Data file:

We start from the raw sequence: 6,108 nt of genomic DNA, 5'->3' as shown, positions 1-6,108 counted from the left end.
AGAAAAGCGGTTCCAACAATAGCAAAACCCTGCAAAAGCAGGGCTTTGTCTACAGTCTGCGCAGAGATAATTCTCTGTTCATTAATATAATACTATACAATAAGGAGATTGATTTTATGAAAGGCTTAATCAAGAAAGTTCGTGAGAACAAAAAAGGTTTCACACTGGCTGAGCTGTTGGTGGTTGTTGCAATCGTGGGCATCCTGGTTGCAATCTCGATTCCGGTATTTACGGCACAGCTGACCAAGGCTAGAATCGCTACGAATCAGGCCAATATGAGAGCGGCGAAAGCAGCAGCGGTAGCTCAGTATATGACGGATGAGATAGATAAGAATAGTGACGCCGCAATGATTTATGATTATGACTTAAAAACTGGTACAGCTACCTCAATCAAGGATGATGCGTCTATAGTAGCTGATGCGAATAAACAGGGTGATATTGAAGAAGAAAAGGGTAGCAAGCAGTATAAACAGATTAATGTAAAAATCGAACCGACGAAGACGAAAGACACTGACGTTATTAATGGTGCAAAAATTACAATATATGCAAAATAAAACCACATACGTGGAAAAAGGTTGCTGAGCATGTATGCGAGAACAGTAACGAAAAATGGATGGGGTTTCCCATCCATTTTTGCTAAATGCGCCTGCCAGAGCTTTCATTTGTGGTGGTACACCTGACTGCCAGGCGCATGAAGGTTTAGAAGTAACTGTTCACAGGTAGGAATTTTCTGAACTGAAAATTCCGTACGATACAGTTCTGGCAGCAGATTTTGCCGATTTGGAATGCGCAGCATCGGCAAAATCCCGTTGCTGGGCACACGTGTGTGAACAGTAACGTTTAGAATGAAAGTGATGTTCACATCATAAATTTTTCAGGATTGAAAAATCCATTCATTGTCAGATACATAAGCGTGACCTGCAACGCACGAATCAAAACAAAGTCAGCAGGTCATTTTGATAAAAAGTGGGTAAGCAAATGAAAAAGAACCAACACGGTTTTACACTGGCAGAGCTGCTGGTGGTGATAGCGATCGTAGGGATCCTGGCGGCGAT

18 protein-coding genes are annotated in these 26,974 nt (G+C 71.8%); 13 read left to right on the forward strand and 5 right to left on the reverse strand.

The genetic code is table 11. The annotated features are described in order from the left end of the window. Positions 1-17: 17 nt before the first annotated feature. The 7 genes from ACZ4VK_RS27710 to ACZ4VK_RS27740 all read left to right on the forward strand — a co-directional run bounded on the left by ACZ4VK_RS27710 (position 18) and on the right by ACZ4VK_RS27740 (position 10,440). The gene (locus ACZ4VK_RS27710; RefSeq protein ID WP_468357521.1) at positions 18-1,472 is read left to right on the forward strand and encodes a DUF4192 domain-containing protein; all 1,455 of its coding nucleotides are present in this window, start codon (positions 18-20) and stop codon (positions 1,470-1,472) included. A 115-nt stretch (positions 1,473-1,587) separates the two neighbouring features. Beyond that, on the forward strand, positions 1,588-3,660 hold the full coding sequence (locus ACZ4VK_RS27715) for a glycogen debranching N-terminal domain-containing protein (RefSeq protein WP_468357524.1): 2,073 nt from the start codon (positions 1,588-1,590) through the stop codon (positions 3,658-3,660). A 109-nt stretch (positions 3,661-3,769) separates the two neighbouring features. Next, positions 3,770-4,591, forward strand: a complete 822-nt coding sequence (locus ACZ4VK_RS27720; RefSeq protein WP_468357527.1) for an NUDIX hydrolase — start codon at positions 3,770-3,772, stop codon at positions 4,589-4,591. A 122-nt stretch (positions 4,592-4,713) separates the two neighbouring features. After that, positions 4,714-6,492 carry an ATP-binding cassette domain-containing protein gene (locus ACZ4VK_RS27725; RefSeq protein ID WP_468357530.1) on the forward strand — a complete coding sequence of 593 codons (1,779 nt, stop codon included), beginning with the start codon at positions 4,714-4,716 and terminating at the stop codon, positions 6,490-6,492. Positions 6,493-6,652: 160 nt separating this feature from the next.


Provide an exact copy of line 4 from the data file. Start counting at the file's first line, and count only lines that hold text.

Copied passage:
The genetic code is table 11. The annotated features are described in order from the left end of the window. Positions 1-17: 17 nt before the first annotated feature. The 7 genes from ACZ4VK_RS27710 to ACZ4VK_RS27740 all read left to right on the forward strand — a co-directional run bounded on the left by ACZ4VK_RS27710 (position 18) and on the right by ACZ4VK_RS27740 (position 10,440). The gene (locus ACZ4VK_RS27710; RefSeq protein ID WP_468357521.1) at positions 18-1,472 is read left to right on the forward strand and encodes a DUF4192 domain-containing protein; all 1,455 of its coding nucleotides are present in this window, start codon (positions 18-20) and stop codon (positions 1,470-1,472) included. A 115-nt stretch (positions 1,473-1,587) separates the two neighbouring features. Beyond that, on the forward strand, positions 1,588-3,660 hold the full coding sequence (locus ACZ4VK_RS27715) for a glycogen debranching N-terminal domain-containing protein (RefSeq protein WP_468357524.1): 2,073 nt from the start codon (positions 1,588-1,590) through the stop codon (positions 3,658-3,660). A 109-nt stretch (positions 3,661-3,769) separates the two neighbouring features. Next, positions 3,770-4,591, forward strand: a complete 822-nt coding sequence (locus ACZ4VK_RS27720; RefSeq protein WP_468357527.1) for an NUDIX hydrolase — start codon at positions 3,770-3,772, stop codon at positions 4,589-4,591. A 122-nt stretch (positions 4,592-4,713) separates the two neighbouring features. After that, positions 4,714-6,492 carry an ATP-binding cassette domain-containing protein gene (locus ACZ4VK_RS27725; RefSeq protein ID WP_468357530.1) on the forward strand — a complete coding sequence of 593 codons (1,779 nt, stop codon included), beginning with the start codon at positions 4,714-4,716 and terminating at the stop codon, positions 6,490-6,492. Positions 6,493-6,652: 160 nt separating this feature from the next.